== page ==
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The Roman Republic Part Two

Roman civilization dates from 753 BC to AD 476. The Roman Republic itself lasted from 509 BC to 27 BC.

So, this was when the monarchy was overthrown and the Republic was developed, and 27 BC is when they get their first emperor, and the Republic is no more.

Mini-test: Social Studies – Roman Republic Part Two 

39. Which of following statements about Julius Caesar is correct?
A.
B.
C.
D.
E.
40. Which of the following events marks the beginning of the Roman Empire?
A.
B.
C.
D.

 

Next Lesson: The Holy Roman Empire

The transcript is for your convenience
So, where we left off: Rome was expanding. Rome was conquering territories, and as Rome continued to expand, class conflicts developed between the nobility and the poor. So, there was a lot more leeway for individuals to gain power because everyone wasn’t happy. Things weren’t running smoothly. So, with these conflicts happening, in 60 BC, the famous general Julius Caesar was able to shake things up. And he formed a three-person alliance to govern Rome. Now, previously, there had been a two-person consul that was elected annually that governed Rome, and they ruled over the Senate and the Assembly. Now, Julius Caesar changed it to a three-person alliance, and the other two members were Crassus and Pompey.

The three of them led a campaign against Gaul, which is present-day or modern-day France, and they won. And they became very rich. They actually became richer than the whole Republic of Rome. And so, they took more control than they really should have. Crassus, which was one of the three alliance members, had died in battle. So, now, it was just Caesar and Pompey. So, Caesar pushed Pompey out and crowned himself dictator for life. So, remember, we left from the two-person consul that was elected every year, and now, you’ve got Julius Caesar saying, just him, just this one person, is going to be dictator for life. You’re not going to get to elect someone annually anymore. It’s going to be Julius Caesar until the day he dies. So, you can imagine some of the people weren’t happy with that.

And so, unhappy with his lifelong claim to power, a group of Senators, members of that Senate, led by Marcus Brutus, assassinated Caesar in 44 BC. So, he took control in 60 BC with his three-person alliance, then he was able to become very rich by conquering Gaul, and then, when one of his alliance members died, he was able to push the other one out and take control. But that didn’t last very long, because people didn’t like him saying he was going to rule forever when they were used to being able to elect someone every year. And so, the Senators assassinated him in 44 BC.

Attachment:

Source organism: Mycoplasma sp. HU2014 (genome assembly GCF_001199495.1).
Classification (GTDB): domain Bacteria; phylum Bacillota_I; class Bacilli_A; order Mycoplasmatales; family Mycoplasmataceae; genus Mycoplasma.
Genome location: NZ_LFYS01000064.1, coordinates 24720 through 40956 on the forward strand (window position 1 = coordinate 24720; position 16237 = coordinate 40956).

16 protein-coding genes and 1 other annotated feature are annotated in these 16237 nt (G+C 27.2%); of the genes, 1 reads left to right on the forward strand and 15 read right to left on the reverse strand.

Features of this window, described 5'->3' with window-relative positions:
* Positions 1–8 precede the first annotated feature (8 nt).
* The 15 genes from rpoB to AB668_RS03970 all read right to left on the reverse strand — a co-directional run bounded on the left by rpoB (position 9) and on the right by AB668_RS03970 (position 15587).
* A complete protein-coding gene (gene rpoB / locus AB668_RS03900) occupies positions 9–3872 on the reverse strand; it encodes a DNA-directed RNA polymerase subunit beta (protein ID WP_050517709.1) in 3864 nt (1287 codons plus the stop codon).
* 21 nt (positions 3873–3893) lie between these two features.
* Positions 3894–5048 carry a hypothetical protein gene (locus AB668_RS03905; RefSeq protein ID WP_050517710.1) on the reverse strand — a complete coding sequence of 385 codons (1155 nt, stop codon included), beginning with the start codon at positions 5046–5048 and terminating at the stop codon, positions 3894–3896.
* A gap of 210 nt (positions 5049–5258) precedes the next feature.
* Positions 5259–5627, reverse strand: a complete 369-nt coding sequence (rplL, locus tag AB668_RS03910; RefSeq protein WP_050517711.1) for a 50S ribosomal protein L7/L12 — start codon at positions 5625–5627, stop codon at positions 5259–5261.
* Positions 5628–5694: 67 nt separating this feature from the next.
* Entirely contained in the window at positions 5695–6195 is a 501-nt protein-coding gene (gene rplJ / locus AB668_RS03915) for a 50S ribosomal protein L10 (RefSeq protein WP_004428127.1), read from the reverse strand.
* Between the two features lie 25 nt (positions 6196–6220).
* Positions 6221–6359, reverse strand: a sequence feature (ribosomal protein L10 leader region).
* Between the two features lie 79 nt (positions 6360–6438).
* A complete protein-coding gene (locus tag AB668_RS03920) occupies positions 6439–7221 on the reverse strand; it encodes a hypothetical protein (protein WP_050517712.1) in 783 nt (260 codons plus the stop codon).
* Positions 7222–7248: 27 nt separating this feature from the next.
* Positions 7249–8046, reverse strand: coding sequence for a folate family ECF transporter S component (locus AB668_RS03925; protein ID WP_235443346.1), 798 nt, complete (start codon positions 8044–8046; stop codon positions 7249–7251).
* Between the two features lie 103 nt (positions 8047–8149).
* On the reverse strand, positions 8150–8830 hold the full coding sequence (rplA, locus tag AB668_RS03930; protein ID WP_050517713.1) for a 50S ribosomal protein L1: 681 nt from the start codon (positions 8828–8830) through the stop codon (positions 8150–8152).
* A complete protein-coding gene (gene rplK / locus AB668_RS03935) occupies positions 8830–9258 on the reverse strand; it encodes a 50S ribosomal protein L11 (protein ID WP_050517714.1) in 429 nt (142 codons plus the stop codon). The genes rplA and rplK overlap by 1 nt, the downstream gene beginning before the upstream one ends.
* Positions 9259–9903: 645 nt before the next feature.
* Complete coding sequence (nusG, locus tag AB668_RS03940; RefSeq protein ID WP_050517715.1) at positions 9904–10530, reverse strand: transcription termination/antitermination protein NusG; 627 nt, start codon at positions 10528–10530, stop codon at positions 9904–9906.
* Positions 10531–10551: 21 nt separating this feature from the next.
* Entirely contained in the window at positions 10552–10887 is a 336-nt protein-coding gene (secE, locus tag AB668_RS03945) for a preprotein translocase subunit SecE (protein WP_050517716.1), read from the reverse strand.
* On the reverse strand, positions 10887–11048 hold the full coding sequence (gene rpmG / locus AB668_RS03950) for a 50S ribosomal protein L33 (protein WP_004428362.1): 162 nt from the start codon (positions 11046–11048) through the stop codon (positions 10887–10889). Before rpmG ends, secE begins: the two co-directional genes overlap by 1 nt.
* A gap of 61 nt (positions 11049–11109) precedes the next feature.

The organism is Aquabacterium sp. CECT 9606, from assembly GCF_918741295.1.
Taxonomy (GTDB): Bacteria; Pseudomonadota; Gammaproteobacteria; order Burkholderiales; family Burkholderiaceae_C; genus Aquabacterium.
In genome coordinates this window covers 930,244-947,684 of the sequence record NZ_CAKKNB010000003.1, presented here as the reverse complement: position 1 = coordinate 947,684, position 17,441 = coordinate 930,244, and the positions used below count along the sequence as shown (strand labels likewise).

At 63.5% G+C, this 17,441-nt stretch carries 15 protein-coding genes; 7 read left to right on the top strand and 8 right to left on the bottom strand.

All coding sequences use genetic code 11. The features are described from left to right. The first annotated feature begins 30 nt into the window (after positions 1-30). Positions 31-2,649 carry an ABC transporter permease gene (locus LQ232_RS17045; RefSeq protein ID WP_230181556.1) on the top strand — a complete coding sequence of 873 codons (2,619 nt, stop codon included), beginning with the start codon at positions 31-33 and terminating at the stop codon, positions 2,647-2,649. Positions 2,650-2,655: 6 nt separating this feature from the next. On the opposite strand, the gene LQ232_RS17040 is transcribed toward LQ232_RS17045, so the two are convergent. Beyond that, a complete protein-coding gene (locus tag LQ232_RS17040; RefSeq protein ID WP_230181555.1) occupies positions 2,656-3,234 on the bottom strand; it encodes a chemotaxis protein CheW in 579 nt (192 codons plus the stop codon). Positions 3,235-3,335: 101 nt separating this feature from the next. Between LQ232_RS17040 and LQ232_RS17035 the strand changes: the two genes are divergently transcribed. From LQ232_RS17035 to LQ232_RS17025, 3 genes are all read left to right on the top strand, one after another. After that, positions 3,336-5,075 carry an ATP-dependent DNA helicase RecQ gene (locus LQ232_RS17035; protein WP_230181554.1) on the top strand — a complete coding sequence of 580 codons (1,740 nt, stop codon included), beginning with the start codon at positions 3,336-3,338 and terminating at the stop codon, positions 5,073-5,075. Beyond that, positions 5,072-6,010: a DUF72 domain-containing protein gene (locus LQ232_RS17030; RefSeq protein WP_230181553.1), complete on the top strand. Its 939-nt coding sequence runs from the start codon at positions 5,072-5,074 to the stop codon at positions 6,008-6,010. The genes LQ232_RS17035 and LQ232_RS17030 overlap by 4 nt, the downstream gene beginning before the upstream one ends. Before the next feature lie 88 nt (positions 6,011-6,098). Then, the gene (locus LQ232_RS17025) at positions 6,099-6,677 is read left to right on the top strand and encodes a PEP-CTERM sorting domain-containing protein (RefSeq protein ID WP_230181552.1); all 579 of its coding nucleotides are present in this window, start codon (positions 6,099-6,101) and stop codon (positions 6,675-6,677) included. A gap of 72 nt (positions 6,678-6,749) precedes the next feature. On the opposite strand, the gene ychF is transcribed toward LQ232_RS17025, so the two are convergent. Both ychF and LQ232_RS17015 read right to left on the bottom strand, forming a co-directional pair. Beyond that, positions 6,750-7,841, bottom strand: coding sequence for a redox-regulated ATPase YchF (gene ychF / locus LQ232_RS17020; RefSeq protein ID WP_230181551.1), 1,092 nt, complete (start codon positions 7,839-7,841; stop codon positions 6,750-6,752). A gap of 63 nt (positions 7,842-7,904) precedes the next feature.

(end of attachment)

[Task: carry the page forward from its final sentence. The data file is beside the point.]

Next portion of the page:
There was already class conflict before this,  so in 44 BC, Rome was in chaos. They didn’t know what kind of government  they were going to have now, they just knew they hadn’t wanted Julius Caesar to be dictator for life. So, they took care of that. In 44 BC, another trio arose called the Triumvirate,  and they came together to rule the Roman Republic. So, people had wanted for them to kind of restore the Republic, but that’s not exactly what happened. Marc Antony was one of Caesar’s generals. So, he was kind of famous himself, he was pretty well-known,  he was one of his really well-depended on generals. So, that was Marc Antony. Octavius was the nephew and heir to Caesar.

So, Caesar didn’t have any children of his own,  then he was leaving his heir, he had dictated that Octavius was his heir,  and Octavius was also his nephew. So, Octavius is another part of the Triumvirate,  and Marcus Lepidus is the third part,  and he was quickly made unimportant. So, they said, “Okay, we’ve got Caesar’s general, Marc Antony, Caesar’s nephew and heir, Octavius, and we’ll throw in this other guy, Marcus Lepidus, but he’s not really important. He’s not going to get to do anything. He’s just kind of there as a namesake.” So, what they did was kind of split up the country,  and each of them ruled in a different area.

Octavius stayed in Rome, while Antony went to Egypt. And again, Lepidus wasn’t very important, so he wasn’t in charge very much at all. Antony stayed a while in Egypt as Cleopatra’s guest and lover. I’m sure you all have heard this story before. Octavius and Antony fought with each other a lot. They couldn’t agree on very many things. They were constantly bickering, and eventually,  Octavius decided to march on Egypt. He said, “Okay, I’m going to take care of this Antony problem I’ve been having. I’m going to go conquer Egypt,  and Antony’s not going to be able to make these kind of decisions anymore.” But, that worked out well for him, and not too well for Antony. When it was clear that Octavius had won, Antony and Cleopatra committed suicide  to avoid the shame of facing him and his followers.

So, Antony had been part of this Triumvirate, co-ruler with Octavius and kind of with Lepidus,  since Lepidus didn’t get to do much, and now, Octavius had come and conquered what he was in charge of. So, he was going to have to step down for being part of the Triumvirate,  and he didn’t want to face that shame. And Cleopatra had taken Antony’s advice, then gone to war against Octavius, and so, she was ashamed, and the two of them committed suicide to avoid having to face everybody, and get new roles in life after being the leaders in Egypt for so long. And Lepidus was still ignored. He was still unimportant, so he was kind of pushed out, and in 27 BC, Octavius, who was now known as Augustus,  became the first Roman Emperor. So, in 27 BC, we have the beginning of the Roman Empire,  and thus, the end of the Roman Republic.

Next Lesson: The Holy Roman Empire